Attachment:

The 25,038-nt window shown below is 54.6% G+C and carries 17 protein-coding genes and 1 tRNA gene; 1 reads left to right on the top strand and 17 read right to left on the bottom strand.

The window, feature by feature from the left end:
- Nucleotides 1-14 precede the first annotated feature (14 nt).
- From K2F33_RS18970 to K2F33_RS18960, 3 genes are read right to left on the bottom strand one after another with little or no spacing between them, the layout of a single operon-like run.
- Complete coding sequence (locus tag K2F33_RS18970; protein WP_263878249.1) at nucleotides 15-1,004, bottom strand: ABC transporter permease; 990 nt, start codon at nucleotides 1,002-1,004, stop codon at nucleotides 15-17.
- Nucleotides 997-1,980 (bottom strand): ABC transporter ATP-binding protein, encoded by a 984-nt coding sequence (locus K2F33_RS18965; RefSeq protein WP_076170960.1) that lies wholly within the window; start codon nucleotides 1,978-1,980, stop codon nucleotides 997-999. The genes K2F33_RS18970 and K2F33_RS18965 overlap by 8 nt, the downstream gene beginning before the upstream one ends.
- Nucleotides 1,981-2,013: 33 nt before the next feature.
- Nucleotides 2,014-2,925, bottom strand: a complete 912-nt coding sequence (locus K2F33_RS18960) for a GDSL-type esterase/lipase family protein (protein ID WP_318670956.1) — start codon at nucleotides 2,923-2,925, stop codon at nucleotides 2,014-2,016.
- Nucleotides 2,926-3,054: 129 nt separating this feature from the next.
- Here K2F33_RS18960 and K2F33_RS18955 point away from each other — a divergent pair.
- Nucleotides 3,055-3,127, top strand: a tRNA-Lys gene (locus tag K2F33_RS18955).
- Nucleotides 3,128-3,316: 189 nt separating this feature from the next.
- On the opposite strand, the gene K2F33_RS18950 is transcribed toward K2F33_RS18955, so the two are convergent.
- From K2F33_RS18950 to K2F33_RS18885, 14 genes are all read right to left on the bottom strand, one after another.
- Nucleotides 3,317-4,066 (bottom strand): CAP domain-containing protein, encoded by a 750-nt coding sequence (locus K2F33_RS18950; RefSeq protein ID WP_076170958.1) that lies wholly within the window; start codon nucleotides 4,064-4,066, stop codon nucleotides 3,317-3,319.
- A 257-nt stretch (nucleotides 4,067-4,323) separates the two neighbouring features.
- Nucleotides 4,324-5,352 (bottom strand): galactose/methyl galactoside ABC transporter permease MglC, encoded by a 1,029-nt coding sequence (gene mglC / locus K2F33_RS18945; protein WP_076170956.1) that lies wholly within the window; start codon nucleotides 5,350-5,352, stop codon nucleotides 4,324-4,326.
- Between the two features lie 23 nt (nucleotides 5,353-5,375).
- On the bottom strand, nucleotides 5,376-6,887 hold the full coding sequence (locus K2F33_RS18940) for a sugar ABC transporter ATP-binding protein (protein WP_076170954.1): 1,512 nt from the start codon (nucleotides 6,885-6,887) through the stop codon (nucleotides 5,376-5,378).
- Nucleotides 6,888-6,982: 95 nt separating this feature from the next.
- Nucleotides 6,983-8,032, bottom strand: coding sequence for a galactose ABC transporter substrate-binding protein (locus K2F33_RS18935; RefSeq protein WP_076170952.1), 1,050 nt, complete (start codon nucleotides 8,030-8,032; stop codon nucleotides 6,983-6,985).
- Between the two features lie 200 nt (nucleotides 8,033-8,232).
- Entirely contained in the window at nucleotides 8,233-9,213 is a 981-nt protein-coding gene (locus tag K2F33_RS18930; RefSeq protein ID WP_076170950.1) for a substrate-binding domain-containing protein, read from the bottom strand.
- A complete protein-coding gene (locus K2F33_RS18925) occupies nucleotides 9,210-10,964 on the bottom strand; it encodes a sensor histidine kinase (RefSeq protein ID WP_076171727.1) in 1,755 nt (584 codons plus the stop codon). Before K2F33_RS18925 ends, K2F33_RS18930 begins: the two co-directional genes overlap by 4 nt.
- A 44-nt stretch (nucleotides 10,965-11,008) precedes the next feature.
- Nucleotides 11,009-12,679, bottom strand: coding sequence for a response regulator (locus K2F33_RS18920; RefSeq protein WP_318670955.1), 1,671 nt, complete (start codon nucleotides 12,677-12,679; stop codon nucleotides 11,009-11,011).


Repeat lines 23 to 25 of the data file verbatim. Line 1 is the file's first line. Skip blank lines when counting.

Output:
- Entirely contained in the window at nucleotides 8,233-9,213 is a 981-nt protein-coding gene (locus tag K2F33_RS18930; RefSeq protein ID WP_076170950.1) for a substrate-binding domain-containing protein, read from the bottom strand.
- A complete protein-coding gene (locus K2F33_RS18925) occupies nucleotides 9,210-10,964 on the bottom strand; it encodes a sensor histidine kinase (RefSeq protein ID WP_076171727.1) in 1,755 nt (584 codons plus the stop codon). Before K2F33_RS18925 ends, K2F33_RS18930 begins: the two co-directional genes overlap by 4 nt.
- A 44-nt stretch (nucleotides 10,965-11,008) precedes the next feature.